It said that it would continue to be listed in London, Amsterdam and New York, but that its various divisions would be divided between the British capital and Rotterdam.
Unilever’s two headquarters mirrored its legal structure, in which the company maintained separate stock listings and corporate entities in both countries after its formation by the combination of the British soap maker Lever Brothers and the Dutch margarine producer Margarine Unie in 1930.
Each of the two operating companies technically has its own board, but the boards are made up of the same directors and senior management.
While unusual, the structure has been used by some of the largest companies with ties to both Britain and the Netherlands. The oil giant Royal Dutch Shell maintained a similar system until 2005, and RELX Group, the business information company that owns LexisNexis Legal and was formerly known as Reed Elsevier, dropped its dual structure this year.
As consumers have shied away from traditional brands in favor of products from smaller companies with more natural and organic ingredients, Unilever has tried to keep pace by buying companies like Schmidt’s Naturals, Sundial Brands and Dollar Shave Club in recent years.
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Nevertheless, simplifying its structure has been a topic at investor meetings for more than a decade.
In the end, the unsolicited bid for Unilever by Kraft Heinz, the maker of Heinz ketchup and Oscar Mayer hot dogs, brought the topic to a head. Kraft Heinz withdrew its offer days later on friendly terms, but Unilever said soon after that it would review its structure.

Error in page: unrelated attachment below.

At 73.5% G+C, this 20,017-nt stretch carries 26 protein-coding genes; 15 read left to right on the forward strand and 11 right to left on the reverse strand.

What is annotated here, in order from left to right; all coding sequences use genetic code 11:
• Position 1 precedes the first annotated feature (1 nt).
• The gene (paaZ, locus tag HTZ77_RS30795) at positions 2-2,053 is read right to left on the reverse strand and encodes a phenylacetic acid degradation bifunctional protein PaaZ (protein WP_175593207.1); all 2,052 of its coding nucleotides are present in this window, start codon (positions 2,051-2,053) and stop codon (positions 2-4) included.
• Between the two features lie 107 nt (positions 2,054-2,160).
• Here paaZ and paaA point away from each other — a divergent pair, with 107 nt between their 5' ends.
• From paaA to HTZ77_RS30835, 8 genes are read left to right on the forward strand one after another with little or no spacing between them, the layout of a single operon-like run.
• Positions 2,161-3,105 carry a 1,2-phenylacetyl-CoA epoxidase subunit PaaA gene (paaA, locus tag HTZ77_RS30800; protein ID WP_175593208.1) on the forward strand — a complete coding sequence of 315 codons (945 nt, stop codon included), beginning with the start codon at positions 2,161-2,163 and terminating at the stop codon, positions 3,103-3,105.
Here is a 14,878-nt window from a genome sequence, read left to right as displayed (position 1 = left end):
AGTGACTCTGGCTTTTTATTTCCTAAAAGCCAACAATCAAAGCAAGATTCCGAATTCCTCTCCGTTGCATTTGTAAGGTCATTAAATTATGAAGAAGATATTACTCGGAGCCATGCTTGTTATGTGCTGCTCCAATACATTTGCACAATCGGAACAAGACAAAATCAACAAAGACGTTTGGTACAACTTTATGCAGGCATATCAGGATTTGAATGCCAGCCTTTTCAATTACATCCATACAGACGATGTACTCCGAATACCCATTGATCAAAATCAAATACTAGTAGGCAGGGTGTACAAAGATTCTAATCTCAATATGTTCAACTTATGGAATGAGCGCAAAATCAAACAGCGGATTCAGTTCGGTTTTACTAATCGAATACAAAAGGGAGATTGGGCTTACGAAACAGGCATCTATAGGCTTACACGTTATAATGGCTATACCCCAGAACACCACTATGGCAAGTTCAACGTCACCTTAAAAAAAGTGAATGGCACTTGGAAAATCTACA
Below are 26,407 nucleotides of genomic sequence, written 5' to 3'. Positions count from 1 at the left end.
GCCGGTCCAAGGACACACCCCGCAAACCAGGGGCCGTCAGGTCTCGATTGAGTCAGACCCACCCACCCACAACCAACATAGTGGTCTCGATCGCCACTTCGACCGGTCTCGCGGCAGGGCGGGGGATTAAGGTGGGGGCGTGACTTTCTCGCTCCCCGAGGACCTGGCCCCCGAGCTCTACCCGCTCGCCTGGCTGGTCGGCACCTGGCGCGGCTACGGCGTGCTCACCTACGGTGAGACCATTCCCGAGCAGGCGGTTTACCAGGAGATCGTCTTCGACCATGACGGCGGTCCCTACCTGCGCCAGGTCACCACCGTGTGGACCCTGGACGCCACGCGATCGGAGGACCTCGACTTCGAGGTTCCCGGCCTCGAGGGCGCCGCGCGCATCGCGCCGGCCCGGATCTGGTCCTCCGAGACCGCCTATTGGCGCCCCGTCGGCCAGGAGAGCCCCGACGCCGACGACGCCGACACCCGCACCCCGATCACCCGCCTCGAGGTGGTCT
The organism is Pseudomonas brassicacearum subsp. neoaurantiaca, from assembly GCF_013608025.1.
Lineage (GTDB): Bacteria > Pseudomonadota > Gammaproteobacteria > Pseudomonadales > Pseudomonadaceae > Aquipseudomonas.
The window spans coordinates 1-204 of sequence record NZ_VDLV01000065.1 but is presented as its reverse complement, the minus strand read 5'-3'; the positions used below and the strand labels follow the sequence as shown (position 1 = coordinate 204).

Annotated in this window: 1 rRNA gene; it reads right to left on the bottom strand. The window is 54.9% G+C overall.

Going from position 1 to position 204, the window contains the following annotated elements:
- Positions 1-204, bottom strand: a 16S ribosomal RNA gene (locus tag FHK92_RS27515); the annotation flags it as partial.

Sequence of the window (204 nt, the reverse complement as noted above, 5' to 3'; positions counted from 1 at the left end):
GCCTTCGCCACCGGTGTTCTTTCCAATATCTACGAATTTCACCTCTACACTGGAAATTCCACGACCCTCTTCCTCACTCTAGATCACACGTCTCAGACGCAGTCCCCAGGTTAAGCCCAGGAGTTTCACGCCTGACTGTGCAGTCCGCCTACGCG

As the company pursued a sale of its margarine and spreads business last year, Unilever said, “it was apparent that our dual-headed legal structure adds complexity when undertaking such changes.”
“Unilever’s dual-headed legal structure does not technically impede its ability to issue equity or demerge assets, but it makes it significantly more complex,” Pinar Ergun, a UBS analyst, said in a recent research note.
The consumer goods company said late last year that its board “considers that unification with a single share class would be in the best interests of Unilever and its shareholders as a whole, providing greater ongoing strategic flexibility for value-creating portfolio change.”
Unilever had originally hoped to make a decision on its structure by the end of last year, but Mr. Polman told The Financial Times in November that the company had decided to delay it amid rising tensions in the negotiations between Britain and the European Union.
Uncertainty about Britain’s future relationship with the bloc has weighed heavily on decision-making by a number of companies as they try to determine how to continue to serve customers in Europe.
For example, a number of banks, including HSBC, have announced plans to move some employees to the Continent in order to be able to serve their European customers seamlessly when Britain is set to leave the bloc next year.
Other companies have announced plans to stay and made new investments in their British operations. Toyota said this month that it would make the latest generation of its Auris automobile at its plant in Britain after announcing an investment of 240 million pounds (about $335 million) in the Toyota Motors UK business last year.